Productivity slows to a crawl, people leave in droves and the company bleeds profits when it operates with employees who don’t care about the company, the quality of their work or their co-workers. Fully engaged employees who are emotionally committed to their work can boost the bottom line and make the workplace a much more enjoyable place to come each day. It takes commitment from management, mutual respect among co-workers and challenging, creative work to get that kind of loyalty from your staff.
People want to do work they care about -- period. Many people choose jobs they love over well-paying jobs they hate, even if they can barely survive on the pay. But that doesn’t mean you have to fulfill the lifetime dreams and goals of your staff, although you might in some circumstances. When you don’t have the kinds of jobs kids dream about, there are ways you can create an atmosphere where employees can be themselves and cultivate the sense that their work fits in with the type of people they see themselves as. Methods vary from job to job, but can include finding out what makes individual employees tick and giving them those kinds of challenges, complimenting staffers when they take initiative (even if it's off-base) and giving employees tasks that complement their personalities.
People want a little security and to know that, barring any major catastrophe, they’ll have a job tomorrow. Employees don’t want to feel expendable or replaceable. If you want loyalty from your employees, you have to be loyal to them. This doesn't mean that you have to be dishonest or give the impression that you don't care about results and will tolerate any sort of behavior. What it does mean, however, is that you find a way to recognize and acknowledge each employee's individuality and value to the team. Noticing improvements, giving regular encouragement, being on a first-name basis and regularly thanking your employees makes them feel safe when they leave at the end of the day.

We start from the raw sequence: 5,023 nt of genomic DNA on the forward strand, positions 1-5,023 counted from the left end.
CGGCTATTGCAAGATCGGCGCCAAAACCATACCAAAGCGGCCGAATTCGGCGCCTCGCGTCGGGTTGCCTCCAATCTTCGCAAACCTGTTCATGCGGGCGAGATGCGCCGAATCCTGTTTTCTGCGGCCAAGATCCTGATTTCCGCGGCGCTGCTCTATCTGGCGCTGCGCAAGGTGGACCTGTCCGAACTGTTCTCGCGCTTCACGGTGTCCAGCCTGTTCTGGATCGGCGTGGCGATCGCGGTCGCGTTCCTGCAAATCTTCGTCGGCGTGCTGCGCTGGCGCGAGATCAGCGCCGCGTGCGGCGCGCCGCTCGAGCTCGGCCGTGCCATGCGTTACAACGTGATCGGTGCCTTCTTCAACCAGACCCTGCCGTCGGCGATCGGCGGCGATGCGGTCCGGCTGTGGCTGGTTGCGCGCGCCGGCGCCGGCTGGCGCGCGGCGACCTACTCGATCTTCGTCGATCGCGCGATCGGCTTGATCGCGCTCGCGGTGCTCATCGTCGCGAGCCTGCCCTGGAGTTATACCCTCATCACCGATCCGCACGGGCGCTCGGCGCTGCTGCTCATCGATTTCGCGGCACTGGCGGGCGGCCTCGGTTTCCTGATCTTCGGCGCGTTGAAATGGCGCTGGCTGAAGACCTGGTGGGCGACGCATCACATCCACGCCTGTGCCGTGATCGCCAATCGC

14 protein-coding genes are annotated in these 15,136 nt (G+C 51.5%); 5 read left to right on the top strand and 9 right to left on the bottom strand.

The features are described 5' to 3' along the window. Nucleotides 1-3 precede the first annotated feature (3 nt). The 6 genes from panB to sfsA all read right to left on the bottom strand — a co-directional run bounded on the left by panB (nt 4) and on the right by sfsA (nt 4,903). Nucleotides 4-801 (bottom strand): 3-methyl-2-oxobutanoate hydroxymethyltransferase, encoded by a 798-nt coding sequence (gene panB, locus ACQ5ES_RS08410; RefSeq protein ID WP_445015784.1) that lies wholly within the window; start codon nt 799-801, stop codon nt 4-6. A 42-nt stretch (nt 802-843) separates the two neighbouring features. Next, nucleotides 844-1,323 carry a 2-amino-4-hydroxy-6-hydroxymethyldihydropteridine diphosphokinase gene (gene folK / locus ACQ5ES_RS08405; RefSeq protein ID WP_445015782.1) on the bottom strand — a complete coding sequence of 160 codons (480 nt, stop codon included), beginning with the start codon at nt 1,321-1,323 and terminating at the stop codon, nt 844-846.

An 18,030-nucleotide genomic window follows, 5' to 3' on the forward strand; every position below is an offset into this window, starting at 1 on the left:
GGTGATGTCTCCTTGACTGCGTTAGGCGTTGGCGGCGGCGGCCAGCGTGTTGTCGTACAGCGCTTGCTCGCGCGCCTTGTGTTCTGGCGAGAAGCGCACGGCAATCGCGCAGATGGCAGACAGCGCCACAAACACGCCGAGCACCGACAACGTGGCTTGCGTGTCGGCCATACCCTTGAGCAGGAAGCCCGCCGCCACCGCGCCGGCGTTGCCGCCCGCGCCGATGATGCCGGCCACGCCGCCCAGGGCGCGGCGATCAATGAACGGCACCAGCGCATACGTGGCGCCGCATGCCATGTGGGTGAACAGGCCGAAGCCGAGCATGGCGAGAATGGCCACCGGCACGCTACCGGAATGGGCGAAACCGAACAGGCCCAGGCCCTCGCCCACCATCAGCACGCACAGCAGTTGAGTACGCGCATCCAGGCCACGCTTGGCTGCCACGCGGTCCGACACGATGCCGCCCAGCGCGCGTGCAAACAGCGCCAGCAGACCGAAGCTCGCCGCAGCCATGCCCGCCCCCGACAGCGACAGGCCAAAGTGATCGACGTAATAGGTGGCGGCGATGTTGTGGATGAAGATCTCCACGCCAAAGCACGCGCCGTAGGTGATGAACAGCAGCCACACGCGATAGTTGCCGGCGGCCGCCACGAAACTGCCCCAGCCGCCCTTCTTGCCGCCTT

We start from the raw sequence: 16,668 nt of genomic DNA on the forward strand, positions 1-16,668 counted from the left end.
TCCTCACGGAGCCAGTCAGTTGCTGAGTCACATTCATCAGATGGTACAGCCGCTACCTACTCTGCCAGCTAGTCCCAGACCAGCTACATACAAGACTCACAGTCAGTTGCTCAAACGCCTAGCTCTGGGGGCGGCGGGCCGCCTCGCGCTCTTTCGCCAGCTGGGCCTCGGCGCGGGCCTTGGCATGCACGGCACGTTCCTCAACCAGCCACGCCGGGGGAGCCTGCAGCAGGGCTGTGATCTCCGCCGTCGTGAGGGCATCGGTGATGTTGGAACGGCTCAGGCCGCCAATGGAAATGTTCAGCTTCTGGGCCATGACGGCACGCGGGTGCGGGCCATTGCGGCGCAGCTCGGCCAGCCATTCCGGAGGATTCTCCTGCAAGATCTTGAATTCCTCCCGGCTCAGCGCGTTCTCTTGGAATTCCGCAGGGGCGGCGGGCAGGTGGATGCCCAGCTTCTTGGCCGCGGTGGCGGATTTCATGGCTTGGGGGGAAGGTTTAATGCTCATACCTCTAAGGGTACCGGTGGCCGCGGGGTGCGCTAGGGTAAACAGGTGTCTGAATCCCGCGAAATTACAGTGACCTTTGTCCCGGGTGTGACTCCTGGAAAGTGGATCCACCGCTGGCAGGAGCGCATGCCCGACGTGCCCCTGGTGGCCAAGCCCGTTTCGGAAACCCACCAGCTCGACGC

The sense of connection with co-workers and managers and the feeling of being a part of a greater good are powerful motivators for employees to want to stick and stay. Employees feel committed to a job when they enjoy the company of those they work around and feel as if they are part of a valuable network. Many people would rather leave a job than stick around only to endure a hostile or unpleasant relationship with a fellow worker or immediate supervisor. You may be the boss, but it's good to remember that you are also a person, and that meaningful human interactions are healthy and necessary for everyone.
As much as we might like to think that community and emotional health are the only things that have any effect on employee loyalty, it just isn't so. You are in business to make money, and so is your staff. This doesn't mean you can just buy off unhappy employees or that you can expect to get away with abusive behavior and poor management skills because you pay so well. But, at the end of the day, employees are motivated by money, just as you are. One of the best ways to inspire loyalty is to give the type of compensation, including pay and benefits, they can't easily find anywhere else.
Linda Ray is an award-winning journalist with more than 20 years reporting experience. She's covered business for newspapers and magazines, including the "Greenville News," "Success Magazine" and "American City Business Journals." Ray holds a journalism degree and teaches writing, career development and an FDIC course called "Money Smart."